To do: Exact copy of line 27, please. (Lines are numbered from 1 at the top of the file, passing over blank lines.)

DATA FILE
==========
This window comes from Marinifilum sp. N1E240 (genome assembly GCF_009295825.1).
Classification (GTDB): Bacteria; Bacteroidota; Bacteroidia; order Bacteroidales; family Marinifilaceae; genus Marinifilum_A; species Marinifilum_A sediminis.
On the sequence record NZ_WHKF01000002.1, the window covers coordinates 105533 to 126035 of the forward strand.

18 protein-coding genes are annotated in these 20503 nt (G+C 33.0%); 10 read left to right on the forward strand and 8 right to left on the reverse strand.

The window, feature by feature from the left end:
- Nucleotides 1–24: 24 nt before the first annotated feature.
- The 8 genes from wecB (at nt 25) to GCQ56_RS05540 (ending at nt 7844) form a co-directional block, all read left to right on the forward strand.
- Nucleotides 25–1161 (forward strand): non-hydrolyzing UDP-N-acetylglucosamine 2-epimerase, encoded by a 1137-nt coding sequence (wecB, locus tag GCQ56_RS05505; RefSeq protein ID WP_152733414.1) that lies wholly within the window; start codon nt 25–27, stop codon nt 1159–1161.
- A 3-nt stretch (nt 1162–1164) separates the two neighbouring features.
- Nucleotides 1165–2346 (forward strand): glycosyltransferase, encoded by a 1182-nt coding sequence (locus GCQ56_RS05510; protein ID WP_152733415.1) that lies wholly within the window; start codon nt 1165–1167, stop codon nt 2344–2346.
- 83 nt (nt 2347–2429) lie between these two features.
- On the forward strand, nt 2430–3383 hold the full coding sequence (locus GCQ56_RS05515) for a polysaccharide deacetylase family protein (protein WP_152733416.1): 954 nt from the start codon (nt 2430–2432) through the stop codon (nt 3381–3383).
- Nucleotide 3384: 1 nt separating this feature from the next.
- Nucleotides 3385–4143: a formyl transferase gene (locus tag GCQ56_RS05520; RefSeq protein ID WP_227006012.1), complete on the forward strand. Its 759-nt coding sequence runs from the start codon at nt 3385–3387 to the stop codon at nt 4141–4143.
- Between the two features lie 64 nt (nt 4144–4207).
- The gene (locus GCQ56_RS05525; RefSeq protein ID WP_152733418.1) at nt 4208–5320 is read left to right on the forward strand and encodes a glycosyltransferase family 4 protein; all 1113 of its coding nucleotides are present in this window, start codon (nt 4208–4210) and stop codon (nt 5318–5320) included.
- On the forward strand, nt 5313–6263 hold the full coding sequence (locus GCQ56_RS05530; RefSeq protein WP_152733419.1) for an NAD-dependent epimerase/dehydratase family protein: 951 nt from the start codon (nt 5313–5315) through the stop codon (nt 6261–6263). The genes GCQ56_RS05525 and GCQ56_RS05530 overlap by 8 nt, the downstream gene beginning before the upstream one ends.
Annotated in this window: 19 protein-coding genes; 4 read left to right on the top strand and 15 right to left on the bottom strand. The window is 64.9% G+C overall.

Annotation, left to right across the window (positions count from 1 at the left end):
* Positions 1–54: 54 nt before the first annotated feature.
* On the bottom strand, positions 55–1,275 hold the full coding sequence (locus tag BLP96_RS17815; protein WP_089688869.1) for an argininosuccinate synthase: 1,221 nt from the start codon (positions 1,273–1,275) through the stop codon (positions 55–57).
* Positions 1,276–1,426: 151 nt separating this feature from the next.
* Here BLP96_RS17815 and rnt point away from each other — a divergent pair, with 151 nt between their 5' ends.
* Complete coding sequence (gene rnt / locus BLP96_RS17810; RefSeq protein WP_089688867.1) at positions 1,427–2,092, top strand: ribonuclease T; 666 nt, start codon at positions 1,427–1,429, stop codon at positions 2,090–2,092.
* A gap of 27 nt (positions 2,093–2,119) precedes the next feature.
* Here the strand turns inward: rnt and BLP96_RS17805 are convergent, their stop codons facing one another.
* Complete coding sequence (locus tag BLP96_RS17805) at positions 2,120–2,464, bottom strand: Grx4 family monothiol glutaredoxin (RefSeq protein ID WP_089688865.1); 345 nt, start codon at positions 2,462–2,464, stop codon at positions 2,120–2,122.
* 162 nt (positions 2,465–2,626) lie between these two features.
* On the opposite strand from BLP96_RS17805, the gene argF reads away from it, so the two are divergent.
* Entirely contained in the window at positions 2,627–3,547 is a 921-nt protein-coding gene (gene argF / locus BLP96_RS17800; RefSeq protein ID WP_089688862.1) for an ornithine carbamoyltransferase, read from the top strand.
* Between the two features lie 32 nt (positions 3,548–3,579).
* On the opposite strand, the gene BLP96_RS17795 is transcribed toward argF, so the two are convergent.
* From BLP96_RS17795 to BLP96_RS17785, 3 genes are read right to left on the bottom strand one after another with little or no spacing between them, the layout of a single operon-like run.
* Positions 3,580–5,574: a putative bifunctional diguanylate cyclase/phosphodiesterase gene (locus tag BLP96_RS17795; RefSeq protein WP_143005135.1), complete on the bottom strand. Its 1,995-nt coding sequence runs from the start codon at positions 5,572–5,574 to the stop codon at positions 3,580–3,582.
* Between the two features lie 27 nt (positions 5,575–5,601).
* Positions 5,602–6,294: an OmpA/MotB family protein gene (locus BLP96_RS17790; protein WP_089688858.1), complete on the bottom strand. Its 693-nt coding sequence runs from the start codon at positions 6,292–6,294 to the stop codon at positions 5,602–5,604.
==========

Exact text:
* Complete coding sequence (locus tag BLP96_RS17805) at positions 2,120–2,464, bottom strand: Grx4 family monothiol glutaredoxin (RefSeq protein ID WP_089688865.1); 345 nt, start codon at positions 2,462–2,464, stop codon at positions 2,120–2,122.